- YHOO shares moved higher following a recent article which suggested that Alibaba or SoftBank should acquire YHOO.
- YHOO's recent announcement that it will be selling less of its Alibaba stake is an indication that a deal is becoming more likely.
- YHOO's weak earnings report and lack of long-term growth strategy make it an easy takeover target.
- YHOO's weak stock price means that Alibaba could offer a significant premium over the current price to close a deal.
Shares of Yahoo (NASDAQ:YHOO) moved higher on Wednesday following the release of Eric Jackson's article, Is Alibaba Or SoftBank About To Buy Yahoo? While a deal may still be a long shot, I believe the odds of Alibaba (NYSE:BABA) making a move to acquire YHOO are increasing.
Like many other deals that have been happening of late, the key factor that makes YHOO an interesting takeover target for Alibaba has to do with taxes. If Alibaba were to acquire YHOO, a significant tax bill would be avoided. Currently, based on current market valuations of Alibaba, YHOO is expected to pay $10- $20 billion of taxes when it sells its entire Alibaba stake. YHOO's Alibaba shares are currently, in my view, being valued on an after tax basis. Under the plan that Eric Jackson outlined, after buying YHOO, Alibaba would then swap YHOO's 35% stake in Yahoo Japan for a commensurate amount of Alibaba stock currently owned by SoftBank. By buying YHOO, and engaging in an asset swap with SoftBank, Alibaba would be able to alleviate the issue of a large overhanging shareholder which could keep Alibaba shares under pressure after the IPO.
Yahoo To Sell Fewer Shares
In a somewhat surprising move, YHOO recently announced that it has received approval from Alibaba to reduce the number of shares it is selling in the IPO to 140 million from 208 million. I believe this move could indicate that a deal is becoming more likely. It is unclear to me why Alibaba would want YHOO to sell fewer shares than had previously been agreed upon. However, it would make sense that Alibaba would want YHOO to sell less shares if a plan is in the works for Alibaba to ultimately buy all of YHOO.
Weak Earnings and Lack of Strategy
YHOO recently reported Q2 earnings which were headlined by a 4% drop in revenue. YHOO shares traded sharply lower following the disappointing earnings results. YHOO's weak earnings point to a larger problem than simply a bad quarter: the company is unlikely to create additional value by using the 50% of Alibaba proceeds that the company has not already committed to return to shareholders. Given the lack of long-term strategy and potential, it seems likely that YHOO shareholders would want to take advantage of a possible deal to sell the company to Alibaba for a premium due to Alibaba's unique position which would allow it to realize the full value of YHOO's stake without incurring taxes.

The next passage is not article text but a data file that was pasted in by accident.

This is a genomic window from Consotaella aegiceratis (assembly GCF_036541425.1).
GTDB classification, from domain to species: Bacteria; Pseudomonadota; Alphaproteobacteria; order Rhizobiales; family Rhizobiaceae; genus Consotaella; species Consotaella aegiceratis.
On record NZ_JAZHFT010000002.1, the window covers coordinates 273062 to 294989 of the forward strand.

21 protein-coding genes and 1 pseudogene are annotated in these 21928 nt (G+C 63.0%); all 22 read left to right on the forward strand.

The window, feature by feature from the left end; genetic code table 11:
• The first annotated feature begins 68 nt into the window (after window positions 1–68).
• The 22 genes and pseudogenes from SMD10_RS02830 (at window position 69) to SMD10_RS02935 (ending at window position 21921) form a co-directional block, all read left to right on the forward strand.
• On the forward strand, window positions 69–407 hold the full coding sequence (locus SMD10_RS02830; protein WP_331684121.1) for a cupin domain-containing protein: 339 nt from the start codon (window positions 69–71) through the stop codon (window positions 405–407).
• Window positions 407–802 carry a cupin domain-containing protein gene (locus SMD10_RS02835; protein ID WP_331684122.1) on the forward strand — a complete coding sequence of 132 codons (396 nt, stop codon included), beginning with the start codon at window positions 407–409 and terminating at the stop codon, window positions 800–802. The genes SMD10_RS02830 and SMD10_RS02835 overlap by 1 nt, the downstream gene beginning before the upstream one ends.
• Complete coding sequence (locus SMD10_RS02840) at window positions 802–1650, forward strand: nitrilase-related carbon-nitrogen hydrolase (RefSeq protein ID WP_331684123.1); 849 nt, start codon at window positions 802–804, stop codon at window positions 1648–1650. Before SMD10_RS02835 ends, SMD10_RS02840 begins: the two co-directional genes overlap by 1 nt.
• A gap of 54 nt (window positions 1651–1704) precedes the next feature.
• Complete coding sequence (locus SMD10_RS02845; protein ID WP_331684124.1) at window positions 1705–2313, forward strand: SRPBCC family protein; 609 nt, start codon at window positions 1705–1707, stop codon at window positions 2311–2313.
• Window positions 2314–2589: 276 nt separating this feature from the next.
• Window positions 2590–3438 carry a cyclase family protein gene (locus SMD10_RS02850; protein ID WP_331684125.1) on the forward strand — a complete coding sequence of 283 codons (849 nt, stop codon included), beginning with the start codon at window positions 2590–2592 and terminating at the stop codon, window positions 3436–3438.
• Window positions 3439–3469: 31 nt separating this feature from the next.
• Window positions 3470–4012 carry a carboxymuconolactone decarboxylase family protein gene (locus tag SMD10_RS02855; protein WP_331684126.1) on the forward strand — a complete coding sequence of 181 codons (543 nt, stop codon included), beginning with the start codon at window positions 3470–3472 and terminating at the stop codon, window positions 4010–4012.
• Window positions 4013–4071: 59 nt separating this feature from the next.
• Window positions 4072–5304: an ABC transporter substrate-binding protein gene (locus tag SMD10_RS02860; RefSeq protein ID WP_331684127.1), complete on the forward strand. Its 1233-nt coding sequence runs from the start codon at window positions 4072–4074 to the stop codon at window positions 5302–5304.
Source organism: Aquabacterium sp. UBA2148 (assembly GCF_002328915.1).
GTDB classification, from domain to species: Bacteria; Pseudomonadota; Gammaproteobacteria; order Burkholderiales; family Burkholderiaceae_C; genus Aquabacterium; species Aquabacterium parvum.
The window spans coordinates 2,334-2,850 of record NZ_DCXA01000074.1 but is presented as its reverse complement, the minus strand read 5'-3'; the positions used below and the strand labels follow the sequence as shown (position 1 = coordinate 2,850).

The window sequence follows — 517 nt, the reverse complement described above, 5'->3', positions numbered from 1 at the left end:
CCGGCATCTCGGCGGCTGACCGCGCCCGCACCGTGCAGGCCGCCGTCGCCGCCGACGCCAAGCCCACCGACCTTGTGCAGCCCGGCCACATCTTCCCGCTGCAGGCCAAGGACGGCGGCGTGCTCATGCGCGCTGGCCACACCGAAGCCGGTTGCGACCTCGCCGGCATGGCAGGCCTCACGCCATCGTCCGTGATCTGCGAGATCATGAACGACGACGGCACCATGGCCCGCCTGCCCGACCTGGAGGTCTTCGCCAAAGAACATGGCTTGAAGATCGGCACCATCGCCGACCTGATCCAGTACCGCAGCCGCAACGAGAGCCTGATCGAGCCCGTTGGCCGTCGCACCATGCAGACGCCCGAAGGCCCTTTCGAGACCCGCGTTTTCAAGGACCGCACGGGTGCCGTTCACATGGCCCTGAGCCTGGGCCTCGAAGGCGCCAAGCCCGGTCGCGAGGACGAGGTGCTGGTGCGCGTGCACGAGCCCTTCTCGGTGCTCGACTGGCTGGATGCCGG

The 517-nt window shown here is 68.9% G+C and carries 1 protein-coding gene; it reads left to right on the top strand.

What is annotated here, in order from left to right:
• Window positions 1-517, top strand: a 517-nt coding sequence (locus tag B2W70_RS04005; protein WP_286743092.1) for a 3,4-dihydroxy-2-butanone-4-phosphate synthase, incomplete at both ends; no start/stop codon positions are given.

Yahoo Stock Price
As shown by the chart below, despite the increasing hype surrounding the upcoming Alibaba IPO, YHOO shares have performed poorly so far in 2014. YHOO's weak stock price is providing Alibaba with an opportunity. If YHOO shares were trading at say, $45, a deal would be difficult to achieve because it would be hard to Alibaba to offer a premium deemed "significant." However, with YHOO shares currently trading in the mid 30's, Alibaba could easily offer $45- 50 per share, which would qualify as a significant premium.
While a deal for Alibaba to acquire YHOO might still be unlikely, I believe such a transaction is becoming increasingly likely. YHOO's decision to reduce the amount of Alibaba shares it is selling along with YHOO's lack of a long-term strategy and the strong logic behind a deal are reasons why I believe a deal is becoming more likely. The timing of such a transaction is unpredictable but, in my view, a deal would be more likely shortly following Alibaba's IPO because the company will have a significant amount of cash raised from the IPO which could be used to help finance a deal for YHOO.
Disclosure: The author is long YHOO. The author wrote this article themselves, and it expresses their own opinions. The author is not receiving compensation for it (other than from Seeking Alpha). The author has no business relationship with any company whose stock is mentioned in this article.